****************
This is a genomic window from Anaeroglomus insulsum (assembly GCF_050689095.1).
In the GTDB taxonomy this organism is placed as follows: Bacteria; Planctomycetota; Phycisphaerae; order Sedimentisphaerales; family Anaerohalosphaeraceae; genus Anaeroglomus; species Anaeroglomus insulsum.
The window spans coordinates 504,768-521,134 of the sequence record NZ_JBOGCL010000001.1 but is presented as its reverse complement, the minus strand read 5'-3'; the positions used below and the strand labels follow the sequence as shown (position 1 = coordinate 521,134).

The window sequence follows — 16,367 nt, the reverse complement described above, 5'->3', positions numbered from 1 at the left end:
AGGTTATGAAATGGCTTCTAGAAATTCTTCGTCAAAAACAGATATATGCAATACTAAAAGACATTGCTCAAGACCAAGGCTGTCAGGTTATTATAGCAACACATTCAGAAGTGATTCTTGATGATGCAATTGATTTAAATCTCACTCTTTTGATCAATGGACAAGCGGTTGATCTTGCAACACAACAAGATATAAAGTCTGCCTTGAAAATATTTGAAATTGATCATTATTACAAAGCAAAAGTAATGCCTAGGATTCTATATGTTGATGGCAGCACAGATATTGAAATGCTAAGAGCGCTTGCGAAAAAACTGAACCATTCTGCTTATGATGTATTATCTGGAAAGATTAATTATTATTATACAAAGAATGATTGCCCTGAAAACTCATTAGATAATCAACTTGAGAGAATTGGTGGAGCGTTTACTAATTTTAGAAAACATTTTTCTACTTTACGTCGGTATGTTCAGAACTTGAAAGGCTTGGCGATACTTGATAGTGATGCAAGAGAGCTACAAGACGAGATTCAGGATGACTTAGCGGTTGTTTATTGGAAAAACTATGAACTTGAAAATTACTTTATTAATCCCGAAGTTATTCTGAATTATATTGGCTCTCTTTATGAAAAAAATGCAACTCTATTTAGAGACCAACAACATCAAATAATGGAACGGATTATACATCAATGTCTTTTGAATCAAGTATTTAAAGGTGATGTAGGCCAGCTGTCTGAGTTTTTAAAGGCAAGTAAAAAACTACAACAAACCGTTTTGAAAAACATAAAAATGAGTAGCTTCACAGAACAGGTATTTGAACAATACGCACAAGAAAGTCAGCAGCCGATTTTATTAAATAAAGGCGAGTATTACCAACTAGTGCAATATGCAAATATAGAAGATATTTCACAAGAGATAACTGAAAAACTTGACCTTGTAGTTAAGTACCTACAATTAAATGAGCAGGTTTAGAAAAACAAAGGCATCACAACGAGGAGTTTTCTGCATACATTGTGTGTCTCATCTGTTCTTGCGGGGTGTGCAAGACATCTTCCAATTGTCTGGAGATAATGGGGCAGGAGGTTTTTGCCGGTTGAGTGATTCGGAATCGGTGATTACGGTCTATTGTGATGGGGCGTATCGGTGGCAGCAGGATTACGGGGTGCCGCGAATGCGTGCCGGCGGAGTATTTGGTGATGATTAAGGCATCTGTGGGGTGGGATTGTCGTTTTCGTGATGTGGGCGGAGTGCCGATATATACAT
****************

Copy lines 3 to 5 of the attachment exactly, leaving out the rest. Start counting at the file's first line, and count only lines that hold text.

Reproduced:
The window spans coordinates 504,768-521,134 of the sequence record NZ_JBOGCL010000001.1 but is presented as its reverse complement, the minus strand read 5'-3'; the positions used below and the strand labels follow the sequence as shown (position 1 = coordinate 521,134).

The window sequence follows — 16,367 nt, the reverse complement described above, 5'->3', positions numbered from 1 at the left end:
AGGTTATGAAATGGCTTCTAGAAATTCTTCGTCAAAAACAGATATATGCAATACTAAAAGACATTGCTCAAGACCAAGGCTGTCAGGTTATTATAGCAACACATTCAGAAGTGATTCTTGATGATGCAATTGATTTAAATCTCACTCTTTTGATCAATGGACAAGCGGTTGATCTTGCAACACAACAAGATATAAAGTCTGCCTTGAAAATATTTGAAATTGATCATTATTACAAAGCAAAAGTAATGCCTAGGATTCTATATGTTGATGGCAGCACAGATATTGAAATGCTAAGAGCGCTTGCGAAAAAACTGAACCATTCTGCTTATGATGTATTATCTGGAAAGATTAATTATTATTATACAAAGAATGATTGCCCTGAAAACTCATTAGATAATCAACTTGAGAGAATTGGTGGAGCGTTTACTAATTTTAGAAAACATTTTTCTACTTTACGTCGGTATGTTCAGAACTTGAAAGGCTTGGCGATACTTGATAGTGATGCAAGAGAGCTACAAGACGAGATTCAGGATGACTTAGCGGTTGTTTATTGGAAAAACTATGAACTTGAAAATTACTTTATTAATCCCGAAGTTATTCTGAATTATATTGGCTCTCTTTATGAAAAAAATGCAACTCTATTTAGAGACCAACAACATCAAATAATGGAACGGATTATACATCAATGTCTTTTGAATCAAGTATTTAAAGGTGATGTAGGCCAGCTGTCTGAGTTTTTAAAGGCAAGTAAAAAACTACAACAAACCGTTTTGAAAAACATAAAAATGAGTAGCTTCACAGAACAGGTATTTGAACAATACGCACAAGAAAGTCAGCAGCCGATTTTATTAAATAAAGGCGAGTATTACCAACTAGTGCAATATGCAAATATAGAAGATATTTCACAAGAGATAACTGAAAAACTTGACCTTGTAGTTAAGTACCTACAATTAAATGAGCAGGTTTAGAAAAACAAAGGCATCACAACGAGGAGTTTTCTGCATACATTGTGTGTCTCATCTGTTCTTGCGGGGTGTGCAAGACATCTTCCAATTGTCTGGAGATAATGGGGCAGGAGGTTTTTGCCGGTTGAGTGATTCGGAATCGGTGATTACGGTCTATTGTGATGGGGCGTATCGGTGGCAGCAGGATTACGGGGTGCCGCGAATGCGTGCCGGCGGAGTATTTGGTGATGATTAAGGCATCTGTGGGGTGGGATTGTCGTTTTCGTGATGTGGGCGGAGTGCCGATATATACAT